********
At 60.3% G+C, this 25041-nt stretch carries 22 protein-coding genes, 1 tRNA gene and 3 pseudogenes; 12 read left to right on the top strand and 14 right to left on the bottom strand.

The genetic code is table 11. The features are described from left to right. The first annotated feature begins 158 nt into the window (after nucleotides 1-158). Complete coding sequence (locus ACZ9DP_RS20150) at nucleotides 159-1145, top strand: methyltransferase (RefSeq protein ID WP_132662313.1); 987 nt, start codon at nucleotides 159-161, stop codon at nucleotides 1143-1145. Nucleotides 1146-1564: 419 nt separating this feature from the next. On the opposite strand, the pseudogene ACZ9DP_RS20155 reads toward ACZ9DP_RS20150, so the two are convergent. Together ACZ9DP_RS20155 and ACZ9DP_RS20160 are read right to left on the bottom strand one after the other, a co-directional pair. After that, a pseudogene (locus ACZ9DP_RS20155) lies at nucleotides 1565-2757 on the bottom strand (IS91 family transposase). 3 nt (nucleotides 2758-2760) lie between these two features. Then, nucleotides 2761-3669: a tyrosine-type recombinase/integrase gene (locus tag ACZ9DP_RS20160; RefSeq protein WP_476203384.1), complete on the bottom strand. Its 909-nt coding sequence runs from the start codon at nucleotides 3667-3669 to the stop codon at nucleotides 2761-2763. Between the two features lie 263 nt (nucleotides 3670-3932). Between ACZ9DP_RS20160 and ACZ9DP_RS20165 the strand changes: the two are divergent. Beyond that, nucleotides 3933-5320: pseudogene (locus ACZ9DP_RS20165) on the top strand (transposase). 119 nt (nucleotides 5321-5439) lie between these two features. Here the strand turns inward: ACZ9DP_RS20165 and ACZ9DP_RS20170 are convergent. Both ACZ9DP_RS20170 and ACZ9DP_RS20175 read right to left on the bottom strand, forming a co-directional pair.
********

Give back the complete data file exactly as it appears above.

At 60.3% G+C, this 25041-nt stretch carries 22 protein-coding genes, 1 tRNA gene and 3 pseudogenes; 12 read left to right on the top strand and 14 right to left on the bottom strand.

The genetic code is table 11. The features are described from left to right. The first annotated feature begins 158 nt into the window (after nucleotides 1-158). Complete coding sequence (locus ACZ9DP_RS20150) at nucleotides 159-1145, top strand: methyltransferase (RefSeq protein ID WP_132662313.1); 987 nt, start codon at nucleotides 159-161, stop codon at nucleotides 1143-1145. Nucleotides 1146-1564: 419 nt separating this feature from the next. On the opposite strand, the pseudogene ACZ9DP_RS20155 reads toward ACZ9DP_RS20150, so the two are convergent. Together ACZ9DP_RS20155 and ACZ9DP_RS20160 are read right to left on the bottom strand one after the other, a co-directional pair. After that, a pseudogene (locus ACZ9DP_RS20155) lies at nucleotides 1565-2757 on the bottom strand (IS91 family transposase). 3 nt (nucleotides 2758-2760) lie between these two features. Then, nucleotides 2761-3669: a tyrosine-type recombinase/integrase gene (locus tag ACZ9DP_RS20160; RefSeq protein WP_476203384.1), complete on the bottom strand. Its 909-nt coding sequence runs from the start codon at nucleotides 3667-3669 to the stop codon at nucleotides 2761-2763. Between the two features lie 263 nt (nucleotides 3670-3932). Between ACZ9DP_RS20160 and ACZ9DP_RS20165 the strand changes: the two are divergent. Beyond that, nucleotides 3933-5320: pseudogene (locus ACZ9DP_RS20165) on the top strand (transposase). 119 nt (nucleotides 5321-5439) lie between these two features. Here the strand turns inward: ACZ9DP_RS20165 and ACZ9DP_RS20170 are convergent. Both ACZ9DP_RS20170 and ACZ9DP_RS20175 read right to left on the bottom strand, forming a co-directional pair.